According to Census figures, the Sunset Park tracts between Hamilton Avenue and 33rd Street have a median household income of $82,124 and are roughly evenly split, population-wise, between white and Latino people.
But in the tracts between 33rd and 60th streets — where no safety work is being conducted — the median income drops to $48,996, and the ratio of Latino to white people increases from 1:1 to 5:1.
And as Streetsblog has reported previously, the richest and whitest neighborhoods in town have the best bike infrastructure. In the Bronx, for example, bicyclist injuries are up 42 percent this year — the highest of any borough. The borough lacks high-quality, widespread protected infrastructure. It is also by far the poorest of the five boroughs of New York City.
Yeampierre says UPROSE’s own plan for the greenway, which dates back to 2008, focuses more on building out protected pathways that connect all of Sunset Park’s communities to the waterfront — not just one that only looks nice next to the water.
“We think greenways should connect communities, not just wrap around the waterfront,” she said.
So far, only the less-dangerous parts of the full greenway project have been built: West Street, Columbia Street and in Brooklyn Bridge Park. The city is currently working on the Owls Head Connector, Flushing Avenue, Kent Avenue South, and Second Avenue near Industry City and the Bush Army Terminal.
The just-begun work on the upper part of Third and Hamilton avenues — a bike lane on the southern side of both roadways between Smith and 29th streets — isn’t expected to be completed until the fall of 2022, or 17 years after the federal government funded the project and five years after the DOT initially said it could finish the work, according to this 2014 presentation.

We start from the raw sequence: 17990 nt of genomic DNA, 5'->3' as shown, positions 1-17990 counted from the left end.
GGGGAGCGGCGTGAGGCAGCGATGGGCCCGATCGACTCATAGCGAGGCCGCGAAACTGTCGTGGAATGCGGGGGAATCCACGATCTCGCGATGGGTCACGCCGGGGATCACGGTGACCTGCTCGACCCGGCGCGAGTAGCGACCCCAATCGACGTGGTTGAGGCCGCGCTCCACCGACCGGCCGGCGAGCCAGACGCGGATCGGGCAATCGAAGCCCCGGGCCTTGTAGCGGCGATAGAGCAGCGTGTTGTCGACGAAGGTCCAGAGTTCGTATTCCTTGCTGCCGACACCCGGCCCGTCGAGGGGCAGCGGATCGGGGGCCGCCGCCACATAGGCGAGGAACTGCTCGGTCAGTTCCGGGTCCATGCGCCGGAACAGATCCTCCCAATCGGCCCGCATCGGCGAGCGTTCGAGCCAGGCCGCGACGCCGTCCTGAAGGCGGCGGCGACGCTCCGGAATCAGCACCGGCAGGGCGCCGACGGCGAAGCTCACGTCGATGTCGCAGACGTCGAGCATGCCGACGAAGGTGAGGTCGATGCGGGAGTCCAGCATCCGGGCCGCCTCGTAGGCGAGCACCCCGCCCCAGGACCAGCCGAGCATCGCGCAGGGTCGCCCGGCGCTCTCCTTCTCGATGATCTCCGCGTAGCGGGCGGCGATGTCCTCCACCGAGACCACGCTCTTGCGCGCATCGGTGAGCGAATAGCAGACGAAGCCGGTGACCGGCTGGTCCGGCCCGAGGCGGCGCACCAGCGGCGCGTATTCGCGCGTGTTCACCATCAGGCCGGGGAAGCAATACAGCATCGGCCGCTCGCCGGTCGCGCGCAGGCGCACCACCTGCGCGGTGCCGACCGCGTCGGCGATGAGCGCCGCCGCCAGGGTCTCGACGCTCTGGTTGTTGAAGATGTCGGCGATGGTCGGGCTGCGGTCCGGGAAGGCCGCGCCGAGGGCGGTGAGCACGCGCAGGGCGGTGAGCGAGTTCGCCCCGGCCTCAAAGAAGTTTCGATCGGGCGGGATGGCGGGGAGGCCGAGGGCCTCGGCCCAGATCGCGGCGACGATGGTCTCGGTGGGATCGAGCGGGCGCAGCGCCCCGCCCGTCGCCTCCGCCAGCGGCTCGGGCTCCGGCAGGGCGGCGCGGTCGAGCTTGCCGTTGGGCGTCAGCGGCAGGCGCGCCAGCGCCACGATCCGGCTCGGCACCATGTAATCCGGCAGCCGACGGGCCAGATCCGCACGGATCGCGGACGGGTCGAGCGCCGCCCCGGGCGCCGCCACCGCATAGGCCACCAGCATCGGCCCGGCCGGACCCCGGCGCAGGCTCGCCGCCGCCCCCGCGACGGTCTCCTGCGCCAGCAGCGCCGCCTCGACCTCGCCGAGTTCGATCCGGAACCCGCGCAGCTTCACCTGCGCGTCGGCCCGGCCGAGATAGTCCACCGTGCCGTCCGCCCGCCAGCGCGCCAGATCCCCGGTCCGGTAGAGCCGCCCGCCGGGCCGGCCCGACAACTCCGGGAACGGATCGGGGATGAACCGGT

The DOT says all the funding has now been allocated towards the project, but that work was delayed due to “several funding and design issues, as well as delays related to COVID-19.”
Velázquez blasted the city for failing to start work sooner after she worked hard to get the funding 15 years ago.
“Here we are again and again. Too many times we have come together [at vigils]. The city of New York, the state and federal government, must come together to make sure that our communities are safe,” Velázquez said. “I secured money, and I don’t want to go through that again. Vision Zero means nothing if we cannot implement these most basic measures to make sure our children, workers, everyone is safe. It’s not about sitting around, it’s the process, the bureaucracy to move all this money, that is the part that is frustrating.”
The federal pol demanded that the city “come up with some other money” to provide safety further down Third Avenue. But DOT says the only greenway expansion planned for Sunset Park includes 29th Street between Second and Third avenues, and Second Avenue between 29th and 39th Streets (as shown in the map above).
Since 2005, the city has done some work to make Third Avenue safer, like lowering the speed limit late last year from 30 to 25 miles per hour, installing speed cameras, and improved pedestrians crossings. DOT also installed a two-way protected bike lane on Fourth Avenue between Atlantic Avenue and 64th Street. But it clearly hasn’t been enough, activists say.
“I want to see an end to political pageantry like this and for the people that say they’re gonna fix something to actually do it,” said Sunset Park resident and transit advocate Jorge Muñiz-Reyes. “Put some lights under there, get rid of some of the cars, maybe put a busway, fix it. Make sure it’s not dangerous. I want to see our neighborhood get better safer, stronger.”
“This is where I learned how to ride my bike,” says @jmunizreyes. “This was an essential healer. A lot of promises were made to fix Third Avenue. Third Avenue doesn’t look fixed to me. Nothing had changed. I want to see an end to political pageantry like this.” pic.twitter.com/wTMdvCbII1
— SunsetPark1890??? (@sunsetpark1890) October 6, 2020
Editor’s note: An earlier version of this story conflated two things: The Brooklyn Waterfront Greenway is the public infrastructure being built. The Brooklyn Greenway Initiative is a private, non-profit organization dedicated to the development, establishment and stewardship of the Brooklyn Waterfront Greenway.